25 July 2005

Making news

There has to be news in the morning papers. Otherwise, what’s the point?

When we pick up a copy of the newspaper in the morning, we expect to see news. We expect to read about – and see pictures of – something momentous that has happened around the world, between the time we got the last bit of news the night before and the next morning. We actually demand it from our newspapers. If there’s no news, there’s no point in reading the newspaper.

But, what if there was no news? What if nothing momentous happened around the world that required our attention first thing in the morning? Would the news reporters then not report news? Or, would they make some up to keep us happy… and keep their jobs in the process?

If nothing much happened around the world – no news to report for days or months together – would the newspapers, radios, TV channels have to fabricate news to please us? Would they give us unimportant bits of information because we demand it? Would they manipulate non-newsworthy facts to plan and plant stories in their publications – or stage shows on their channels – so we have something to read and watch?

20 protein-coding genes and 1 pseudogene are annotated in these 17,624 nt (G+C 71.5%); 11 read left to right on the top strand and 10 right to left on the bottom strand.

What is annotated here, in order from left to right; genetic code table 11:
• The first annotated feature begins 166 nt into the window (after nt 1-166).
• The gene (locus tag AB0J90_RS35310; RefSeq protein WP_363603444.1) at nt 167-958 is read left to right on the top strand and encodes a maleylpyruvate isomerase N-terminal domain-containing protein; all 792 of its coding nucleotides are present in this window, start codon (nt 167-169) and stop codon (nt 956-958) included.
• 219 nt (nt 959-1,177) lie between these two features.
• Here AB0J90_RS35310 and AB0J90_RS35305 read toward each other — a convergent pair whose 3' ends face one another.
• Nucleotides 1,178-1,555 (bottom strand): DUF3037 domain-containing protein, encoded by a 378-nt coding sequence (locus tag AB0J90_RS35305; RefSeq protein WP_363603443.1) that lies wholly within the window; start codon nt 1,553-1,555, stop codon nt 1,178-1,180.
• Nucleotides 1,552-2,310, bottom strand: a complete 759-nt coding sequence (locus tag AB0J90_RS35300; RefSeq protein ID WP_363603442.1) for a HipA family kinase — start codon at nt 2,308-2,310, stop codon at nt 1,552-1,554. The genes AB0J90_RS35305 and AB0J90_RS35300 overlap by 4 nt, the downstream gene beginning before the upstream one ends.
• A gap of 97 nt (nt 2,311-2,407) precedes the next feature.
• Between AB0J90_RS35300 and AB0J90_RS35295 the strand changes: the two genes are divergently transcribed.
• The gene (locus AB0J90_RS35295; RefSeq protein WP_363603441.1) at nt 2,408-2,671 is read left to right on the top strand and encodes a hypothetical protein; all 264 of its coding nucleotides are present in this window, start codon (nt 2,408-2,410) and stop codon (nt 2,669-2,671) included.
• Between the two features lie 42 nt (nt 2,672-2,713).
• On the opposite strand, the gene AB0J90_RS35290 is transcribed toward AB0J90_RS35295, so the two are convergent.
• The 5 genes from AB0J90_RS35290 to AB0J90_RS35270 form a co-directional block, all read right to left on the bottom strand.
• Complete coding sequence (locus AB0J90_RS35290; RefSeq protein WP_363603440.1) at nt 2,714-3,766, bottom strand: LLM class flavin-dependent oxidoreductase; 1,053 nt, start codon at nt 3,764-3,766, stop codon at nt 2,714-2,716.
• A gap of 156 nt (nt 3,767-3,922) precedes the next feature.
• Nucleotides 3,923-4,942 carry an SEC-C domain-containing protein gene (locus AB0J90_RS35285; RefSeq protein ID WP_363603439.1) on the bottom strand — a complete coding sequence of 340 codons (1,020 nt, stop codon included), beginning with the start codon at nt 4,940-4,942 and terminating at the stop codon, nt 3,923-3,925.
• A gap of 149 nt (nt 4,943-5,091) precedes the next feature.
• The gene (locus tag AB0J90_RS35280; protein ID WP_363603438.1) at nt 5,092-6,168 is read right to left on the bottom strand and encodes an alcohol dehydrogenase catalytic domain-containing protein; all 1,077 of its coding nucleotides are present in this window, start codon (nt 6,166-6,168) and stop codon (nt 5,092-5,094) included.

After all, it would mean their survival. If there’s no one to read newspapers, there would be no advertising support for the newspapers. No revenues, no profits. Would the newspapers then resort to ‘making’ news? To ensure there is an audience – and, in turn, revenues and profits? Would the media then step in to create a parallel reality for us?

Whose interest is it anyway to ensure there is news in our lives everyday?

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